In the US, technology stocks are crashing as US government bonds go through a period of volatility. The reason is the bonds are less attractive because inflation appears to be on the rise. Over the past year, a mixture of hype and hope has sent many tech stocks skyrocketing to valuations that don’t make economic sense in the long run. Many of them are underpinned by low interest rates, and the potential for a rate hike makes investors nervous.
But if interest rates stay low, then companies’ future cash flow predictions could come true. Yet there are signs inflation could be rising. This can cause business running costs to rise and cash flow to become tight.
Will the FTSE 100 crash?
So, is the UK stock market facing the same predicament? Not really. While the US indices enjoyed an epic rally in 2020, the FTSE 100 was more subdued.
Although calls of a bubble in the US tech sector have been mounting, the same can’t be said of the FTSE 100. It’s still down 13% from its January 2020 highs. That being said, there are a few UK stocks that have reached outsized valuations and may be in line for a correction.
But now that Brexit is ‘done’, the country is preparing for a fresh start. And the vaccine rollout is bringing optimism and hope. So, although it’s unlikely to be plain sailing through 2021, I’ll be surprised if the FTSE 100 index crashes hard.
Of course, there are no guarantees. The pandemic has created a period of intense uncertainty across the globe, and economies are fragile.
As such, I think a long-term investing strategy is a sensible and relatively stress-free way to approach stock picking. The global financial markets will always go through periods of growth and decline. It’s to be expected. Therefore, if I buy shares in companies I truly believe in, I can be confident enough to ignore the peaks and troughs in the market.
Choosing stocks for the long term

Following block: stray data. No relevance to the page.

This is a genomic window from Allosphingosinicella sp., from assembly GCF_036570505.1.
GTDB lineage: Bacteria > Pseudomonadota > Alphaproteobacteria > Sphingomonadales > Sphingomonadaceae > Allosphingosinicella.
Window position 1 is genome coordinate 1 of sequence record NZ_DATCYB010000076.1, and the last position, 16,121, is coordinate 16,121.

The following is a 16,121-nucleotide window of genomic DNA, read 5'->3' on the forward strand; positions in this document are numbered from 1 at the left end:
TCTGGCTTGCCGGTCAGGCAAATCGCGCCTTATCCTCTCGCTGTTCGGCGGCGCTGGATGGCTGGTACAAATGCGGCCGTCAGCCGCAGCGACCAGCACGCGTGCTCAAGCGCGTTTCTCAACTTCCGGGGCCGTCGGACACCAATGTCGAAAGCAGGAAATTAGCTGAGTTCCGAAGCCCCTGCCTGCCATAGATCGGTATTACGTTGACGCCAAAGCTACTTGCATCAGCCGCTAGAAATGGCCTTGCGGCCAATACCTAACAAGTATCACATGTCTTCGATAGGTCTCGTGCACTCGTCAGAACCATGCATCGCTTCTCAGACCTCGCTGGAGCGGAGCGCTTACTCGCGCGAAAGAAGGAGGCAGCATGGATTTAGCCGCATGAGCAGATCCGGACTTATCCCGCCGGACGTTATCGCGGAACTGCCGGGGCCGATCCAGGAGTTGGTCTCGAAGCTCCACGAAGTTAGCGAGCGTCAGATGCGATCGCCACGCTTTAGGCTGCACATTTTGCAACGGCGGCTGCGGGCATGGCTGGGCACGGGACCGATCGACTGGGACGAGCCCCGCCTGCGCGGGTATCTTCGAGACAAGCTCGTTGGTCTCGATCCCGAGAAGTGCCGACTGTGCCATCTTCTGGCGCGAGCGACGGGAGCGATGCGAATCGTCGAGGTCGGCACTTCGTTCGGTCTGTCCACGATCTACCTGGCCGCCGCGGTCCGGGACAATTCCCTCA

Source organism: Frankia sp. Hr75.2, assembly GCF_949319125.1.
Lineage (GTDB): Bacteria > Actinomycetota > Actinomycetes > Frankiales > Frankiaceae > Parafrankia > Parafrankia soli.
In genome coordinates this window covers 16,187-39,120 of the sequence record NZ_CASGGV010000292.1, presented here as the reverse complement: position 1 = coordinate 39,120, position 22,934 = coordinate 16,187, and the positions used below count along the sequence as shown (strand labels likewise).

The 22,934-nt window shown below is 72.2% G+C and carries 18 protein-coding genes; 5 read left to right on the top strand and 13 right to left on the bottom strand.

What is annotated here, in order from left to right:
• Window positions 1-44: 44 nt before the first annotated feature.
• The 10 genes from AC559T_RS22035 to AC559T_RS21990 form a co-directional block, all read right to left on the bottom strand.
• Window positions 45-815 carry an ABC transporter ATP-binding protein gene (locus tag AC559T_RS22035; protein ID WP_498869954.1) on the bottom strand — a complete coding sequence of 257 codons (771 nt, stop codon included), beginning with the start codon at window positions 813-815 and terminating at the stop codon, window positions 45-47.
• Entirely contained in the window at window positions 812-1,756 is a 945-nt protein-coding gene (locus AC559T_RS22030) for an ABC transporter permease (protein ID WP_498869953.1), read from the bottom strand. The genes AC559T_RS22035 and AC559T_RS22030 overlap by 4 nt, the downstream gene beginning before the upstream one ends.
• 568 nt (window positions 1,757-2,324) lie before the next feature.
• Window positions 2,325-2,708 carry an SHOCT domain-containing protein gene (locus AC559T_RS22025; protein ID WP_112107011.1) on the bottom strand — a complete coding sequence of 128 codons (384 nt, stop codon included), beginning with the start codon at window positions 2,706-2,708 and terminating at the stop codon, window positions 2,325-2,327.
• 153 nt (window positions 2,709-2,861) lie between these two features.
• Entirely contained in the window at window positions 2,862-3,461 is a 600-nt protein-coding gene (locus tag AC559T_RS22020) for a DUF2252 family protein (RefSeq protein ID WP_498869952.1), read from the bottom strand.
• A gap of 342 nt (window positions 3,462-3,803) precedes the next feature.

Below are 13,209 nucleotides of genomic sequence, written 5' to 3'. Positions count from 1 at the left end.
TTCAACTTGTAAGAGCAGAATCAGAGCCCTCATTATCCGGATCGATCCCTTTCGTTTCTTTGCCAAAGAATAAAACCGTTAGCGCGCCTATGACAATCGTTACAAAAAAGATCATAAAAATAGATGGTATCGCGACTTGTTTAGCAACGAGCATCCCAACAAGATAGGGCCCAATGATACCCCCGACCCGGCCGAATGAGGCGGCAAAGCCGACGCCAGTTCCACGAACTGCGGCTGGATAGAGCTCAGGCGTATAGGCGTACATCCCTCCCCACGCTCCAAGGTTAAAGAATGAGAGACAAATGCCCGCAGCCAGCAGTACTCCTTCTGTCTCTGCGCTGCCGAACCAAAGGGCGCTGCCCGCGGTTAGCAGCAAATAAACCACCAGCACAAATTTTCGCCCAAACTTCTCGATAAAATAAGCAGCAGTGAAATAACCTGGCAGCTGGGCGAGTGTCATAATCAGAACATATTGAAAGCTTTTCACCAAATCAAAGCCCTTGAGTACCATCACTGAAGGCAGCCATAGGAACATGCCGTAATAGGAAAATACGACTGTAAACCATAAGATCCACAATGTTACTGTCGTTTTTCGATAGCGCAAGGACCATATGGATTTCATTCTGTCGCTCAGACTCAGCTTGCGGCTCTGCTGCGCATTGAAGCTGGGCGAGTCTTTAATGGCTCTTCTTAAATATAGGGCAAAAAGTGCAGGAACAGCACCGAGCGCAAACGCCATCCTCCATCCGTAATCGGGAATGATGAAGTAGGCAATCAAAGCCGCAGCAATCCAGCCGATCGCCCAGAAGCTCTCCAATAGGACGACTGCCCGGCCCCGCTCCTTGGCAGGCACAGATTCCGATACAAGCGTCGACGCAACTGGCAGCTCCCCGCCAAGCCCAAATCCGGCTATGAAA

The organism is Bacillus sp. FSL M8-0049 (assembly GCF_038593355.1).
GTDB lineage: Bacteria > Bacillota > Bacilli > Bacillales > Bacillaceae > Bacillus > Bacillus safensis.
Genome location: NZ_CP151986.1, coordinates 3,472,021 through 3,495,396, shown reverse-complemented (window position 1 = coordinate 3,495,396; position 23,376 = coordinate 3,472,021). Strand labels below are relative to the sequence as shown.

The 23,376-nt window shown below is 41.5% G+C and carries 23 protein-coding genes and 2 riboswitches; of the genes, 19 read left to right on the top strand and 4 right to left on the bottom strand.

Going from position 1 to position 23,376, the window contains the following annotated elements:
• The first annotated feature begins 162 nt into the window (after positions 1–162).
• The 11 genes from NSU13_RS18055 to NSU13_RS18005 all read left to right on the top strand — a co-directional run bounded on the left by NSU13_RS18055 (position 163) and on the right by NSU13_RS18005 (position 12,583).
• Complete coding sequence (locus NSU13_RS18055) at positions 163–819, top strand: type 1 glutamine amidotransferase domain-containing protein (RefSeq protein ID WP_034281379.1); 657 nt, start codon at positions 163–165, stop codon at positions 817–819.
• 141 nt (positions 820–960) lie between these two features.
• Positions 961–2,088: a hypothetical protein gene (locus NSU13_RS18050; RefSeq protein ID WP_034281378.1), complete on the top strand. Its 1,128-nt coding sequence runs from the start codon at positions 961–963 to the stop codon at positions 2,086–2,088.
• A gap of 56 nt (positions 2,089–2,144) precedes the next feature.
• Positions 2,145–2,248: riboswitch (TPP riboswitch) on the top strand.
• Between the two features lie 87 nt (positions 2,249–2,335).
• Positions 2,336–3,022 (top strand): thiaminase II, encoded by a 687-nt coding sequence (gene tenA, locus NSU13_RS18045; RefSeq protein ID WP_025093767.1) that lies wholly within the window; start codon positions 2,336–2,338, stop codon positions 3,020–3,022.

When I’m deciding which stocks to buy, I like to consider the bigger picture. What will the world look like in 10 years’ time? I’m not convinced the traditional banking sector will be the same. The rise of Bitcoin and blockchain tech is changing attitudes and there are disruptive developments in fintech. While I can’t claim to know how the future banking landscape will look, I’m not comfortable buying shares in traditional banks like Lloyds and therefore will steer clear.
I think oil, gas and renewables will continue working in harmony for the next decade at least. And I assume mined resources used in battery tech will also remain in demand.
So, is a 2021 stock market crash or rally on the horizon? I think volatility will continue for some time. Some sectors could see a rally, and high valued stocks may correct, but I don’t think there will be an all-out crash. I’m not too worried as I like to invest in strong companies I think will go the distance. By allocating some cash to stocks and funds each month, I can average the amount I’m paying for them over time. With sensible stock picks, I can ignore the volatility and feel fairly confident they’ll increase in value over the long term.
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Kirsteen owns Bitcoin. The Motley Fool UK has recommended Bitcoin and Lloyds Banking Group. Views expressed on the companies mentioned in this article are those of the writer and therefore may differ from the official recommendations we make in our subscription services such as Share Advisor, Hidden Winners and Pro. Here at The Motley Fool we believe that considering a diverse range of insights makes us better investors.